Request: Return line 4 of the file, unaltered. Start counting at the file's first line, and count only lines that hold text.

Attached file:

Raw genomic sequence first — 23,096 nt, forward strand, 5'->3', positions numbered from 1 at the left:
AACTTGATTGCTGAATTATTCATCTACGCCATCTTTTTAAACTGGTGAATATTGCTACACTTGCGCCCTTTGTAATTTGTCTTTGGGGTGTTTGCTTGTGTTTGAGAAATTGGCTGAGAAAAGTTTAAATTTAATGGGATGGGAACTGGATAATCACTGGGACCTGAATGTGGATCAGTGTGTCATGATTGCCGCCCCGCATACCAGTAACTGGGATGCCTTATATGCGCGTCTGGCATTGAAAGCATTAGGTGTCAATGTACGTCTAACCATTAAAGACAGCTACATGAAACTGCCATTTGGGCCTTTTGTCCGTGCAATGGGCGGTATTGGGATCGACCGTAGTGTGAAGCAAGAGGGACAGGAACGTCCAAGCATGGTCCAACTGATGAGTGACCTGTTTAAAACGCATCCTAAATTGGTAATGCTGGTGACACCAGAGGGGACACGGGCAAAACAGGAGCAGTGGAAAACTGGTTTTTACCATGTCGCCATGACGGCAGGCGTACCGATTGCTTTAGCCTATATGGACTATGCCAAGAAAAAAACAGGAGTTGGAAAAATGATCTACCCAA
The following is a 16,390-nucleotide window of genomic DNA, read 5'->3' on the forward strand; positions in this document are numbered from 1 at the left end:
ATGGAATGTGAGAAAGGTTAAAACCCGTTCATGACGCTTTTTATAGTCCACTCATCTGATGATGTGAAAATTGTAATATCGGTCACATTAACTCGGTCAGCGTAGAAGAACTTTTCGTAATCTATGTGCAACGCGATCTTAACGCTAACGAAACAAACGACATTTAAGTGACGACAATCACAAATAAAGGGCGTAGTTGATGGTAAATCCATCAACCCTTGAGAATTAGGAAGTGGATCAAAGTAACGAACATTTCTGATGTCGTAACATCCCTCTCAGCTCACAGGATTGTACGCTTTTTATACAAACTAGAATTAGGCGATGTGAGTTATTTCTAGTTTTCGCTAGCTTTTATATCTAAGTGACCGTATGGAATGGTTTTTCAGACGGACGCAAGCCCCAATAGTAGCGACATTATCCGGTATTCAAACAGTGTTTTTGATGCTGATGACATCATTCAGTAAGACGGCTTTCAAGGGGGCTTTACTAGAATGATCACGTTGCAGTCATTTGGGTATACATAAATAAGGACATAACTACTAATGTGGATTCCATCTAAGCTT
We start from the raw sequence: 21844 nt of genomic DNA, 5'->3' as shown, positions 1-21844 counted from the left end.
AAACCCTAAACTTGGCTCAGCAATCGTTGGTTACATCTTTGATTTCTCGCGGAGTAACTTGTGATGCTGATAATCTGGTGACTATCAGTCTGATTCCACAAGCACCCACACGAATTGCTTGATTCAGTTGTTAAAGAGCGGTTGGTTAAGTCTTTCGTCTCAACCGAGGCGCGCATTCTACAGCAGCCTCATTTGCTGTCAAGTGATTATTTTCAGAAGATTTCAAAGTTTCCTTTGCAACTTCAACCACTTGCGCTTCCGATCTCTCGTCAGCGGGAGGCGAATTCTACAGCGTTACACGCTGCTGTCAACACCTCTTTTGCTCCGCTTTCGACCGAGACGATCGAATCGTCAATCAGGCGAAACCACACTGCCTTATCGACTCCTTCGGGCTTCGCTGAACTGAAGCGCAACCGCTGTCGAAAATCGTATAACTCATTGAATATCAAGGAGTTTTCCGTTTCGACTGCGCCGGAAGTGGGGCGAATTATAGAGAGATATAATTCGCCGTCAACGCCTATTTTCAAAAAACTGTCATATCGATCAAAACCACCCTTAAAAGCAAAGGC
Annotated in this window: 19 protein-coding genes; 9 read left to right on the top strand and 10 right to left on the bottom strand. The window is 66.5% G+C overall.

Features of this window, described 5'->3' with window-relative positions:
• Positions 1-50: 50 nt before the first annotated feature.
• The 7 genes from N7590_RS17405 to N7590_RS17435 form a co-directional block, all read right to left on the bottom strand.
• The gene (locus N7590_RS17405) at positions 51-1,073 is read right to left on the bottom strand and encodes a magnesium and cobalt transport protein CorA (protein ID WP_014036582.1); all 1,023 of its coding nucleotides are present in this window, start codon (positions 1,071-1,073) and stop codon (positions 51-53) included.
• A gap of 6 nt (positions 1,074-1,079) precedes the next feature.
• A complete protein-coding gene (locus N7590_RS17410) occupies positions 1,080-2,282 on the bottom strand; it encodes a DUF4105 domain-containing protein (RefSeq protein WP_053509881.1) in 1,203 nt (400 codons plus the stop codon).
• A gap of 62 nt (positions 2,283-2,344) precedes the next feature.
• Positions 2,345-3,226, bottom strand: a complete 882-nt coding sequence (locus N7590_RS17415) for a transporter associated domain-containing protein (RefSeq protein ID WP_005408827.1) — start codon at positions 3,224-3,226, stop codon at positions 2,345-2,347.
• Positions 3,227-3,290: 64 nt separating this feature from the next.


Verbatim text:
ATGGAATGTGAGAAAGGTTAAAACCCGTTCATGACGCTTTTTATAGTCCACTCATCTGATGATGTGAAAATTGTAATATCGGTCACATTAACTCGGTCAGCGTAGAAGAACTTTTCGTAATCTATGTGCAACGCGATCTTAACGCTAACGAAACAAACGACATTTAAGTGACGACAATCACAAATAAAGGGCGTAGTTGATGGTAAATCCATCAACCCTTGAGAATTAGGAAGTGGATCAAAGTAACGAACATTTCTGATGTCGTAACATCCCTCTCAGCTCACAGGATTGTACGCTTTTTATACAAACTAGAATTAGGCGATGTGAGTTATTTCTAGTTTTCGCTAGCTTTTATATCTAAGTGACCGTATGGAATGGTTTTTCAGACGGACGCAAGCCCCAATAGTAGCGACATTATCCGGTATTCAAACAGTGTTTTTGATGCTGATGACATCATTCAGTAAGACGGCTTTCAAGGGGGCTTTACTAGAATGATCACGTTGCAGTCATTTGGGTATACATAAATAAGGACATAACTACTAATGTGGATTCCATCTAAGCTT